Working with unengaged people in an organisation isn’t fun. When you’ve got tight deadlines to meet and difficult stakeholders to manage the last thing you need is for team members to not be actively
The problem is not just restricted to the UK. Only 13% of employees working for an organisation around the world are engaged with the work that they’re doing.
That is why the biggest companies in the world are always looking for bigger and better employee engagement ideas to inspire their workforce. They understand that managing internal stakeholders, is just as important as managing their external partners.
What are the benefits of employee engagement?
Before we give examples of impressive employee engagement, you should first understand how it could benefit your daily working life. ACAS, the employer and employee advice service, identifies four key attitudes that managers must have to engage team members:
- Leaders with a vision who value how individuals contribute
- Line managers who empower rather than control their staff
- Values that are lived and not just spoken, leading to a sense of trust and integrity
- Employees who have the chance to voice their views and concerns.
Pretty obvious, right? If you want your team members to contribute and to give their all to your project they will need to feel valued and that their voice is being heard.
So, how is it done?
A good question. You now have the ingredients in order to create an engagement strategy, but now you need context of how companies are putting these into practice.
Here are 3 of the best examples we could find. You might recognise some of the names….
As a social network with £1.79 billion monthly active users, Facebook certainly knows a thing or two about keeping their fan base engaged with their product.
But how do they keep their employees behind the scenes happy? Clearly they are doing something right, as they regularly appear top of happiest employee polls.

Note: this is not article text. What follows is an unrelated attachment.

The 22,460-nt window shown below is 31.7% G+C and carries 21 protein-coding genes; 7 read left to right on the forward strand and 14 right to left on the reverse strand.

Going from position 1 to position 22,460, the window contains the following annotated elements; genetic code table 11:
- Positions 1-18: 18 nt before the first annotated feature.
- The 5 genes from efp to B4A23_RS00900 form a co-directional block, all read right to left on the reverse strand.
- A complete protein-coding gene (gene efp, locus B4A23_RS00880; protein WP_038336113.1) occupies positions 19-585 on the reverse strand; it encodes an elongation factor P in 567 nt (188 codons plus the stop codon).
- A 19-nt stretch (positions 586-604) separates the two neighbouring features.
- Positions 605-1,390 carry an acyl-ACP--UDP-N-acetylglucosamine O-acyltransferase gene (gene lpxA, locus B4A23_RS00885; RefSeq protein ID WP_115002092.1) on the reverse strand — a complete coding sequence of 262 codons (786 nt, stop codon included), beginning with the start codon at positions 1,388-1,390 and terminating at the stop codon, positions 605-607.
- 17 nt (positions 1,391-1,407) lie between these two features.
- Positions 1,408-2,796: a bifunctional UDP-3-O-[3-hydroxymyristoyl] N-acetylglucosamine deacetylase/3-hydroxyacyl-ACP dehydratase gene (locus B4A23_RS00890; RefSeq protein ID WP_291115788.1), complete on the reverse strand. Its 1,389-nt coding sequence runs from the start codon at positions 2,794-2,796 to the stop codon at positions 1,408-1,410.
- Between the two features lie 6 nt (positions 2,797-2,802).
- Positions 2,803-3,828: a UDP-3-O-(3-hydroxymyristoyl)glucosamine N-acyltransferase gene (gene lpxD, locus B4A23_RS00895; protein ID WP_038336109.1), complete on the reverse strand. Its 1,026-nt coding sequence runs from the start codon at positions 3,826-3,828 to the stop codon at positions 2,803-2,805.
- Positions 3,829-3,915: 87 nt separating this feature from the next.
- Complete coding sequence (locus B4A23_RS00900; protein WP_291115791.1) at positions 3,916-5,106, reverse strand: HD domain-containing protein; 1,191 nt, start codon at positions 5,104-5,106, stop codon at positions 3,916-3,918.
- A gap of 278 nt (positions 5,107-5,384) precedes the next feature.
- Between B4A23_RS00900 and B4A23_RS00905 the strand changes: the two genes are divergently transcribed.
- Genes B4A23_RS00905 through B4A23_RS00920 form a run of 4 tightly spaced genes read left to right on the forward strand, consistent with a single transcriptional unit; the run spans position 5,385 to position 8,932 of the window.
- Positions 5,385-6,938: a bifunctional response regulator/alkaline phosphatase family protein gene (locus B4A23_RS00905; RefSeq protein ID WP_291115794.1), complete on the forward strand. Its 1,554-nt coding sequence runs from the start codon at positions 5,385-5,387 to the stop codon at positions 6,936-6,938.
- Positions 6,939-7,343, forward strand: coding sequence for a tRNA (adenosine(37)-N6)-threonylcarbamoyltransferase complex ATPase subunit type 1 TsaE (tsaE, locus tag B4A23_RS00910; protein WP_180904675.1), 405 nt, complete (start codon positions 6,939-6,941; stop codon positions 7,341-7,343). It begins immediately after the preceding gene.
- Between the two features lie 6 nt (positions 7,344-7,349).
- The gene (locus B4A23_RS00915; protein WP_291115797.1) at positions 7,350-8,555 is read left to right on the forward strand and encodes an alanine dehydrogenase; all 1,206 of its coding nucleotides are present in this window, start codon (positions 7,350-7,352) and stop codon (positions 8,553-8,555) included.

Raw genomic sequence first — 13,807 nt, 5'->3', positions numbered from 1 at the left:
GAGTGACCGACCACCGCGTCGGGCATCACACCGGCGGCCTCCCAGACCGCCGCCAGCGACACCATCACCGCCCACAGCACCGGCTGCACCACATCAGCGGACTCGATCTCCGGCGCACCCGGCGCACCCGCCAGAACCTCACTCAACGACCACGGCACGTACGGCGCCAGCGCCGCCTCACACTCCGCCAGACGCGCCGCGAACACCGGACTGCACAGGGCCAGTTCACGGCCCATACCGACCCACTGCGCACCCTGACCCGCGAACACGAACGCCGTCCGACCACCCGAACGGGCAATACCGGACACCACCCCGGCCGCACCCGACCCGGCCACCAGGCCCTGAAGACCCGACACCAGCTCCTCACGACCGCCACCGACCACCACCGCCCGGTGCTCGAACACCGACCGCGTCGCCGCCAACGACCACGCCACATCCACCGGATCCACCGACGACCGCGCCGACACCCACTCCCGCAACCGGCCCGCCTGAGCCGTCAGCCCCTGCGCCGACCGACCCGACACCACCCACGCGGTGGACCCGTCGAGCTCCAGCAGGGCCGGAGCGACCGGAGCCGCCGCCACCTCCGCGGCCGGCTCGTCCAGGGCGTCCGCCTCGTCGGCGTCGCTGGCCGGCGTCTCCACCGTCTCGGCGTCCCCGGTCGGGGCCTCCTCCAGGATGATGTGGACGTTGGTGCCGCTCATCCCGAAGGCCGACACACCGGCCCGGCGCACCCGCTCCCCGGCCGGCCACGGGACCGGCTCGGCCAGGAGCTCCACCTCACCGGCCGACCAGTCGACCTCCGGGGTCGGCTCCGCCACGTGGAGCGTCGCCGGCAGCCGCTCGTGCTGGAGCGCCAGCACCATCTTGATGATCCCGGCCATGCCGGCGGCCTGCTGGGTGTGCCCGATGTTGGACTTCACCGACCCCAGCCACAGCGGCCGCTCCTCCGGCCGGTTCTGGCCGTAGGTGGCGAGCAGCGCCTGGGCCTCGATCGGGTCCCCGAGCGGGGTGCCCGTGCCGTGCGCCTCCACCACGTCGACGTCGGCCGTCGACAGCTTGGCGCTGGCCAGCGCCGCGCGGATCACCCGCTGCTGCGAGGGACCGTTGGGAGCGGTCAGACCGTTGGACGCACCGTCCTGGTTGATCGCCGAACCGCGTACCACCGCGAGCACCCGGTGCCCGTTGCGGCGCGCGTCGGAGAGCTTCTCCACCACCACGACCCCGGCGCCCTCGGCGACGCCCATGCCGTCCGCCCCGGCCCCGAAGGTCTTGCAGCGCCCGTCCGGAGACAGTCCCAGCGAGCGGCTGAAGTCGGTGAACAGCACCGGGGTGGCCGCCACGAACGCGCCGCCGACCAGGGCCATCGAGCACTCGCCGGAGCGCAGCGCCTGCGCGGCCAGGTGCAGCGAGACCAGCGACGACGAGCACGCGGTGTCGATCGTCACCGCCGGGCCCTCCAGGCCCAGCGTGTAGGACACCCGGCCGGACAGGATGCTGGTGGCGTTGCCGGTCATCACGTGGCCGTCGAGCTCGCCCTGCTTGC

They ensure that their employees have access to as much information about the company as possible. Keeping them informed this way empowers them to make better decisions and gives them an idea of how they are contributing to Facebook’s success.
When managing a project, ensure that you are as open about its progress as you can. Your team will certainly appreciate it!
Rather than sending long trails of emails to different individuals, use a secure project extranet to provide a platform to communicate important information about your project. The best collaboration tools will allow you to host blogs and forums to achieve this and more importantly will give your team members the opportunity to give their points of view as well.
When you look beyond these benefits, (very difficult with slides and nap pods available,) there is something even greater that stands out. Flexibility.
28% of their employees work from home or telecommute some, most or all of the time. Although this doesn’t sound a lot, this is still a lot more than other tech giants such as Amazon, Netflix and Apple.
Having the freedom to work flexibly empowers their employees to work when they feel most productive and around other family commitments.
With more and more organisations choosing to collaborate in the cloud, it is now possible for you to allow your team members to work remotely. By offering this you will gain their trust, by giving them the power to have personal control over their schedule.
One of the more common concerns that are raised is how to manage remote employees. However, by establishing open communication and setting them clear goals, you can keep them on track without them feeling like you are micromanaging.
Online insurer Simply Business are proving that you don’t have to be a company the size of Google or Facebook to implement innovative employee engagement ideas.
It appears to be working. The Sunday Times named them as 2016’s best company to work for. No mean feat for an award that has plenty of competition!
But how have they stood out from the crowd? There are of course the usual company benefits like working from home, childcare vouchers and auto deleting of emails when on annual leave. I liked the last one particularly!
On top of this, CEO Jason Stockwood also revealed that he wants his workforce “to feel they can do their best work, without going through hierarchies or command-and-control structures,” and has changed the company’s culture by putting the focus on his employees first, rather than his customers.
Although leadership is still an important element of any project, a number of companies have gone down the non-hierarchal route with some success. The main factor being that employees feel as they are being treated like adults with the extra responsibility they have been given.
As a project manager, you clearly can’t change the structure of your company. Within your project team however, is a different matter. Using project management software, you can create different groups or teams of people to work on tasks and allow them to get on with their job without interference.
How does your organisation try to improve employee engagement? Let us know by tweeting @kahootz